NEW YORK (CNNMoney) -- Food and energy prices are surging. Still, underlying inflation remains low, the government said Thursday.
The U.S. Consumer Price Index, a key measure of inflation, increased 2.1% over the past 12 months ending in February, up from 1.6% in January, the Bureau of Labor Statistics said Thursday.
That was the fastest rate since April 2010, when prices were coming back from a year of recession lows.
Consumers were hit hardest by rising prices at the gas pumps and grocery stores. Energy prices surged 11% over the 12-month period. Food rose 2.3% -- its largest increase since May 2009.
Those categories have surged since January, driven by geopolitical conflicts in the Middle East and North Africa. In a recent CNNMoney survey, economists identified the oil spike as the single biggest challenge facing the nation's economic recovery.
Rising oil prices have a broad-based effect on the American economy, not just because they shrink the cash in consumers' wallets, but also because they increase production and shipping costs for businesses. As businesses grapple with those costs, they could hold back on hiring for new jobs.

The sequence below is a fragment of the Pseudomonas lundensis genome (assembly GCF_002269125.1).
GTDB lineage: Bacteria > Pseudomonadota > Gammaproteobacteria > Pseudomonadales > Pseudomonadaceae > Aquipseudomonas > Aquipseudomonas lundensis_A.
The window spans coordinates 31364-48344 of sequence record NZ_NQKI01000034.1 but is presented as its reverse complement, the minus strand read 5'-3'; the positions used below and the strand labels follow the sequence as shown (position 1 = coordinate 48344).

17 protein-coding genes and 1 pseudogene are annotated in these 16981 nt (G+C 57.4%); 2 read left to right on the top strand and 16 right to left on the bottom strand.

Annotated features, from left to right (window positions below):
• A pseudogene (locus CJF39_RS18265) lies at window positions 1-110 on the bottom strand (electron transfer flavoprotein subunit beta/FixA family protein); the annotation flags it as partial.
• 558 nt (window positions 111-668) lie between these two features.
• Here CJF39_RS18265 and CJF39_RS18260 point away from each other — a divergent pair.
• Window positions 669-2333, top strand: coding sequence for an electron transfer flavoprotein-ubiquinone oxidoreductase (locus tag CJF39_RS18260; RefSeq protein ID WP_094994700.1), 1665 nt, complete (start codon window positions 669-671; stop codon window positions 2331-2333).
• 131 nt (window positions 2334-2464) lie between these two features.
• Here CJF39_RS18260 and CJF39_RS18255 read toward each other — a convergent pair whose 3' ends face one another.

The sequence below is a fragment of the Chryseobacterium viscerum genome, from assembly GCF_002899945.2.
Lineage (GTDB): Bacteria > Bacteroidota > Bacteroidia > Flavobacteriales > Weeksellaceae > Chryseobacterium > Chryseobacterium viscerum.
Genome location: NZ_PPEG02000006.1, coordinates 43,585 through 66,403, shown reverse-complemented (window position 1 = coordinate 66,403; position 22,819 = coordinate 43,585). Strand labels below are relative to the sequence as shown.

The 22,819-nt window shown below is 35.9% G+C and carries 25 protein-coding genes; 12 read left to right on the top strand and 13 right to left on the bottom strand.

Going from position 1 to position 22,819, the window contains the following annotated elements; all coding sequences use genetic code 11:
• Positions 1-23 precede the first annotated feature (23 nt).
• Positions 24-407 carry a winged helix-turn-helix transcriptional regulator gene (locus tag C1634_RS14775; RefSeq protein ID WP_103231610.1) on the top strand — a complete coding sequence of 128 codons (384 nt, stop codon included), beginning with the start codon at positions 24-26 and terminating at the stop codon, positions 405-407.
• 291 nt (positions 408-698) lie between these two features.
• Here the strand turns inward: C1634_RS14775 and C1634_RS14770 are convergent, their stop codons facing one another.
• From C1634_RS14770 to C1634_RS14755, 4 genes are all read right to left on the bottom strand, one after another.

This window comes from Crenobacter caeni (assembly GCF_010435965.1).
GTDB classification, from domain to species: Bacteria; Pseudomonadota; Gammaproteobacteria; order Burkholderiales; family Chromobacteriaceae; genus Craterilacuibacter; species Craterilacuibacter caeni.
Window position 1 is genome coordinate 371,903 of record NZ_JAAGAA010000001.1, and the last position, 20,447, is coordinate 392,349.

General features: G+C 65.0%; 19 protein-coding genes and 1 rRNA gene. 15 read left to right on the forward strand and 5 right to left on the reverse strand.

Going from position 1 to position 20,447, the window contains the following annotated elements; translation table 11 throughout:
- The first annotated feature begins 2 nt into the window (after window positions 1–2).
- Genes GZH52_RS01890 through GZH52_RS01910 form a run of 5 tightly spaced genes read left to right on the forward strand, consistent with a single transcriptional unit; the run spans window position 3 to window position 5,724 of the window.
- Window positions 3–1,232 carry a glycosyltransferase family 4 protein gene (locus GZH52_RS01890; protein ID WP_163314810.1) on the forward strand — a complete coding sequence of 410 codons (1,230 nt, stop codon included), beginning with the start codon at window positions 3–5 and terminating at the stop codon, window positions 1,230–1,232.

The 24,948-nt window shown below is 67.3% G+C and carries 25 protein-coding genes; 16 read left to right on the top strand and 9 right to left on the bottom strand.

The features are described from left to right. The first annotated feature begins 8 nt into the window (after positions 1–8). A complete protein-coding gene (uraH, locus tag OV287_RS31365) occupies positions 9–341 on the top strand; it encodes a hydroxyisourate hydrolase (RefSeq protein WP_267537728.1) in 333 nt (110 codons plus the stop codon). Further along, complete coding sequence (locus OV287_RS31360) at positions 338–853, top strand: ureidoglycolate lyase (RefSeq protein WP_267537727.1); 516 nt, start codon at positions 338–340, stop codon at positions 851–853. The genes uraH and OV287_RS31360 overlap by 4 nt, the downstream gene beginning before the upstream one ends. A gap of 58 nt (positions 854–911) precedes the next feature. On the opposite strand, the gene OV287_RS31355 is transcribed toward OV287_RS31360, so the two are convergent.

Grocery stores and gas stations have so far, been able to pass their rising costs on to consumers, because food and gas are considered daily necessities, said Sal Guatieri, senior economist with BMO Capital Markets.
But the jury is still out on whether other retailers will be able to raise prices.
Striping out food and energy, consumer prices barely changed in February. The so-called core CPI rose 1.1% year-over-year, up from a 1% rate in January.
That said, production costs rose 1.6% in February alone, the biggest jump in nearly two years. That could mean more broad-based price increases later in the spring.
"Costs are going up on things that we tend to buy frequently," Guatieri said. "The key issue now is whether we'll see a more generalized increase."
Overall, the numbers were mostly in line with expectations. Economists surveyed by CNNMoney had expected a 2% rise in overall consumer prices over the past 12 months and a 1.1% rise in core CPI.
Super Bowl ads are getting more expensive every year. But are companies wasting money? In the social media era, tweets and viral videos can also get a company noticed. More
The Federal Trade Commission accuses two companies with failing to disclose the onerous terms of no-cost loans made using a borrower's car title as collateral. More
Here's where Seahawks and Patriots fans eat, shop, and play, according to data from ad tech startup PlaceIQ. More
401(k) balances reached a record high last year, thanks to a soaring stock market and larger contributions from workers participating in the savings plans, according to Fidelity. More